For a long time, U.S. government officials hesitated to acknowledge even the existence of Area 51.
The CIA history released [August 16] not only refers to Area 51 by name and describes some of the aviation activities that took place there, but locates the Air Force base on a map, along the dry Groom Lake bed.
It also talks about some cool planes, though none of them are saucer-shaped…
It’s not the first time the government has acknowledged the existence of the super-secret, 8,000-square-mile installation. Presidents Bill Clinton and George W. Bush referred to the “location near Groom Lake” in insisting on continued secrecy, and other government references date to the 1960s…
[Some] are taking the document as a sign of loosening secrecy about the government’s activities in the Nevada desert.
The site is known as Area 51 among UFO aficionados because that was the base’s designation on old Nevada test site maps. The CIA history reveals that officials renamed it “Paradise Ranch” to try to lure skilled workers, who can still be seen over Las Vegas flying to and from the site on unmarked planes.
Beginning with the U-2 in the 1950s, the base has been the testing ground for a host of top-secret aircraft, including the SR-71 Blackbird, F-117A stealth fighter and B-2 stealth bomber. Some believe the base’s Strangelovian hangars also contain alien vehicles, evidence from the “Roswell incident” — the alleged 1947 crash of a UFO in New Mexico — and extraterrestrial corpses…
Even for those who do not believe in UFOs, the mystery surrounding the site — situated about 100 miles northwest of Las Vegas, across miles of desert speckled with Joshua trees and sagebrush — has been a boon.
Small-town restaurants along State Route 375, officially designated the Extraterrestrial Highway, sell souvenir T-shirts to tourists making their way to the boundary of Area 51, which consists of a no-trespassing sign, an armed guard on a hill and a surveillance camera. [AP Press Release, yahoo.com]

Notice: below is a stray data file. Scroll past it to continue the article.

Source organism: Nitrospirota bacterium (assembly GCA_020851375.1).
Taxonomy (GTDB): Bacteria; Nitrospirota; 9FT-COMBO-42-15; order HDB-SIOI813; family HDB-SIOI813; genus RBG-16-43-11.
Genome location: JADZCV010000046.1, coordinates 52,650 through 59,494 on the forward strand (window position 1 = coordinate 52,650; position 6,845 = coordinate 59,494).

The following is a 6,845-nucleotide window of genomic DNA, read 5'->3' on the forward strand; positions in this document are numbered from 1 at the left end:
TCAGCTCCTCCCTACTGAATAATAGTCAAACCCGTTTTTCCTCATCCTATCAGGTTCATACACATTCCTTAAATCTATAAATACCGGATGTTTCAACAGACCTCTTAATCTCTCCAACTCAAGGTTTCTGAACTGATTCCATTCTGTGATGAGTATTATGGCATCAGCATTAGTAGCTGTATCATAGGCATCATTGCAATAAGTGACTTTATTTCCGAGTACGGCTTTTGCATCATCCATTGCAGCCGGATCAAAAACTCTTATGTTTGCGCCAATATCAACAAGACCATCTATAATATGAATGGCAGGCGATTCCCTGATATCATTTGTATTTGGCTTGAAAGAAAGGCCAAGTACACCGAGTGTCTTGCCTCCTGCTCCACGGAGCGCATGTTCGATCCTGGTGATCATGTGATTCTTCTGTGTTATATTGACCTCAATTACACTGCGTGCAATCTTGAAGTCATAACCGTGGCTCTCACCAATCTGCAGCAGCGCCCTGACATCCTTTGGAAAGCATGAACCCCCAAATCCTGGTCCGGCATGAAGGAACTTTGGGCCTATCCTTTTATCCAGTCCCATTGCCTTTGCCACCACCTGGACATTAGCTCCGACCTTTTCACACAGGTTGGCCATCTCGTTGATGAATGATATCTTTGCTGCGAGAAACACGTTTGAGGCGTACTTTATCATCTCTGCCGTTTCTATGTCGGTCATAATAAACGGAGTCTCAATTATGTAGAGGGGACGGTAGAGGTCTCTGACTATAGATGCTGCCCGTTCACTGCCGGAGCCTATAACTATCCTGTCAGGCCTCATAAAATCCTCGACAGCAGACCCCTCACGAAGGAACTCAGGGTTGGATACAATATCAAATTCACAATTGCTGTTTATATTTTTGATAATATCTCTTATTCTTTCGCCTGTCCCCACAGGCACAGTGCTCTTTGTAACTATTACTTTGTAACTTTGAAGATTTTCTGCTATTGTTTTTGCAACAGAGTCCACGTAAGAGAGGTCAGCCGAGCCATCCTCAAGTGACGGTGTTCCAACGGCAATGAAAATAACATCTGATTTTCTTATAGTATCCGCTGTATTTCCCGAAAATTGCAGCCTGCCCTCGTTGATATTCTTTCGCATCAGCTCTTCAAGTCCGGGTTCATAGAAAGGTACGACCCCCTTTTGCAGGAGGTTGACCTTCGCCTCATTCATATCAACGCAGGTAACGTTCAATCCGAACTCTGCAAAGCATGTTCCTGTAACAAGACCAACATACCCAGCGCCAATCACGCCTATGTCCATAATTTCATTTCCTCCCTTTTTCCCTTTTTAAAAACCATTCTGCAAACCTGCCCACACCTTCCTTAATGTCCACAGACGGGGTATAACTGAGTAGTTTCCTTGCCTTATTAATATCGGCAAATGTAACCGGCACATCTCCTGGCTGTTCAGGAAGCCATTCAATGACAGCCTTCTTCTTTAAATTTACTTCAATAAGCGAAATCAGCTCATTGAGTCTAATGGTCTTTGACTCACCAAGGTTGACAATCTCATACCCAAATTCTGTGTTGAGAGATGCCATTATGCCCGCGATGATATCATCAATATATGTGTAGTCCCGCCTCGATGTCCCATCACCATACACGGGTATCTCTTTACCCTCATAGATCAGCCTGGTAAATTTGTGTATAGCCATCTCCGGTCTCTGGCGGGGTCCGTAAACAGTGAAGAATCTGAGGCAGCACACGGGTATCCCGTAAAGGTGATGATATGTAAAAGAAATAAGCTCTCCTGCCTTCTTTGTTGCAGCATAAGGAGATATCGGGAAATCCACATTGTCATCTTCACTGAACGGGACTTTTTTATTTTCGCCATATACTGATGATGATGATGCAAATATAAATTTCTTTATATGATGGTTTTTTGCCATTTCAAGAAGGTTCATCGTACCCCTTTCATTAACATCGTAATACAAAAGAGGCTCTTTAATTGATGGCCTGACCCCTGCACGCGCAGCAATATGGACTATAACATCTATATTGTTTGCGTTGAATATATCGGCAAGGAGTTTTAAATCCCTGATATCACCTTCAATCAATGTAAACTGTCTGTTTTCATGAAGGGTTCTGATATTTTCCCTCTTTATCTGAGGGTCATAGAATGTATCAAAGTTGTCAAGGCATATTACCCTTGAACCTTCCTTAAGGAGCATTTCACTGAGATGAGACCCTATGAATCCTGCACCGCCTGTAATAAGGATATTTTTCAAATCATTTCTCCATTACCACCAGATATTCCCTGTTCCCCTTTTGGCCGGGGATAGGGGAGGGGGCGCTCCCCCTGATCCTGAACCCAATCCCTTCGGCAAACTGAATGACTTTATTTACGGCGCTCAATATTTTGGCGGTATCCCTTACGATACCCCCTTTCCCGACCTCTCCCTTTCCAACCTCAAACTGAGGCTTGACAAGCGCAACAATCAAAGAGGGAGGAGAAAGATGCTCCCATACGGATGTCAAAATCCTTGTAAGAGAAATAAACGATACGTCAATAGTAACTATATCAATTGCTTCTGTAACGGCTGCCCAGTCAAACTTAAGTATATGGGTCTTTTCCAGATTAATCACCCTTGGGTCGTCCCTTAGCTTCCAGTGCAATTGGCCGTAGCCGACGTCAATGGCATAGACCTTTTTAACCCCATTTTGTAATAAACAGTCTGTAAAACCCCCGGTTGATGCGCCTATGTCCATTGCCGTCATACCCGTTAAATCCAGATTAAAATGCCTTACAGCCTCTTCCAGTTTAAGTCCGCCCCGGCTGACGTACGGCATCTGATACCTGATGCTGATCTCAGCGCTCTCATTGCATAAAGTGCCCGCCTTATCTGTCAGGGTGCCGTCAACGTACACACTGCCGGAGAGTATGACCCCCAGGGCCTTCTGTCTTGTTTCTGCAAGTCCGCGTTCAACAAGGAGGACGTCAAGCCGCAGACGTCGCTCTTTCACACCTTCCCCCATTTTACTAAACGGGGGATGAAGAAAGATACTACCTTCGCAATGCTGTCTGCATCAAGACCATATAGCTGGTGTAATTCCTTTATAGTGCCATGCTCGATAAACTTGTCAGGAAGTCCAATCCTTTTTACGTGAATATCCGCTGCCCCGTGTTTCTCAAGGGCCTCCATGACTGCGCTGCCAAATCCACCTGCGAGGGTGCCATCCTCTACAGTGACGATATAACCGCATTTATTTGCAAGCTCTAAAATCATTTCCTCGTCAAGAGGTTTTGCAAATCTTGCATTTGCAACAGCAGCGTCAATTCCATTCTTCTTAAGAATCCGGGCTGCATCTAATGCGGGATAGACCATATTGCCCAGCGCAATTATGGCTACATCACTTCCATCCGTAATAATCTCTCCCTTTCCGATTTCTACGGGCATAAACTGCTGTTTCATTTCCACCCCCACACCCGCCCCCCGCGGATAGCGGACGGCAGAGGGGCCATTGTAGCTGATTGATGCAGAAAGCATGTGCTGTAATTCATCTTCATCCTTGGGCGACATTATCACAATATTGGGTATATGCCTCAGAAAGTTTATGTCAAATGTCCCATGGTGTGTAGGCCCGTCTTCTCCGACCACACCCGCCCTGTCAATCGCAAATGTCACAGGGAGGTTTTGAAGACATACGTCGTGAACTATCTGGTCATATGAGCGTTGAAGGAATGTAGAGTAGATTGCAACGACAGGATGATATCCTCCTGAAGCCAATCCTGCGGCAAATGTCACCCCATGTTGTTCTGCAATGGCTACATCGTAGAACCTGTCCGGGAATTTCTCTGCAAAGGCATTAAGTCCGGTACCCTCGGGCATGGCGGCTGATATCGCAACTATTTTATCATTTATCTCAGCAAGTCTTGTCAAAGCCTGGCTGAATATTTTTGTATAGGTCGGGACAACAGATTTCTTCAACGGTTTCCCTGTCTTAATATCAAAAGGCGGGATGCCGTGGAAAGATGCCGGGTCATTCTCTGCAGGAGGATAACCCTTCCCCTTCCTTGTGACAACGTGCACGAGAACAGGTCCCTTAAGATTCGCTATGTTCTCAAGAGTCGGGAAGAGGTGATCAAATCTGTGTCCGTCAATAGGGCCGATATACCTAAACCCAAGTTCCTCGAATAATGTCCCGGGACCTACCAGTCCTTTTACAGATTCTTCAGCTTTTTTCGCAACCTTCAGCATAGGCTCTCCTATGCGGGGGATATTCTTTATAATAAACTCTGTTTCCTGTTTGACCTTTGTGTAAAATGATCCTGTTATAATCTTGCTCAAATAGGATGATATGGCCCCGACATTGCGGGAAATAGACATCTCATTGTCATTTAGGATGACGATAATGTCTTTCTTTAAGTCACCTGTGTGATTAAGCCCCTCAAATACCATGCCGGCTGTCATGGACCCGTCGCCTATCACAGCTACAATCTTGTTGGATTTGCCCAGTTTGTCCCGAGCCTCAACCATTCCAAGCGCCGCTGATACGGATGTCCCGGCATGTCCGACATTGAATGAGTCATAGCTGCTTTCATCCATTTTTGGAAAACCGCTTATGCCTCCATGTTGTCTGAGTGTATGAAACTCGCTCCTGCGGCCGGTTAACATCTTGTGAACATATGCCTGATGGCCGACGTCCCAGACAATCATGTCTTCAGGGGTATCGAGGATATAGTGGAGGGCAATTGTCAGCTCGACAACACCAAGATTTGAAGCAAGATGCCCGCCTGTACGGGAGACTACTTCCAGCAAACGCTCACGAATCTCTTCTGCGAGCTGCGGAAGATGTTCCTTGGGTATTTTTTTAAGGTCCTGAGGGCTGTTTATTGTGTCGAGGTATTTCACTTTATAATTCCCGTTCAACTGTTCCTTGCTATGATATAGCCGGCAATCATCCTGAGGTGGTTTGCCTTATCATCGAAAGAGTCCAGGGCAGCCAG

Dad, you are now up in the skies, and you know the truth. You know how big the universe is, and you know what eternity and infinity mean and what role the Earth plays in eternity and infinity. You know if I’m just chasing rabbits in the desert or if there’s really something to all this stuff. Me? Same as back then when I was just a girl with you under a cool Mississippi night sky and watched a tiny light move south and believed with all my heart.
I sure wish you were still here and you could go with me to Area 51. Judi’s going. Maybe we’ll take some Delta dirt from our old back yard and leave there where the extraterrestrials fly.
What do I really want to do? After I finished the memoir of loss, grief, and rebuilding, I was spent. I had pulled up my soul again and again and again in the writing and editing process. I walked through the darkness and dwelt there as I lay words across the page.
I haven’t been writing. Well, maybe a blog piece here and there and once, what I perceived as a first chapter of a book. And professionally, I am writing a book on writing, so that should count for something. But it doesn’t satisfy that innate need to see the world in a unique way, to see a story, to see something that strikes me as being significant and memorable. I need to figure this out because it is bugging me.
Maybe I want to return to what I started out doing—personal essays, little stories about things I encounter. Stories about family, place, the past, nature around me. Stories that are nostalgic, thought provoking, soothing; stories that bring a smile and a nod.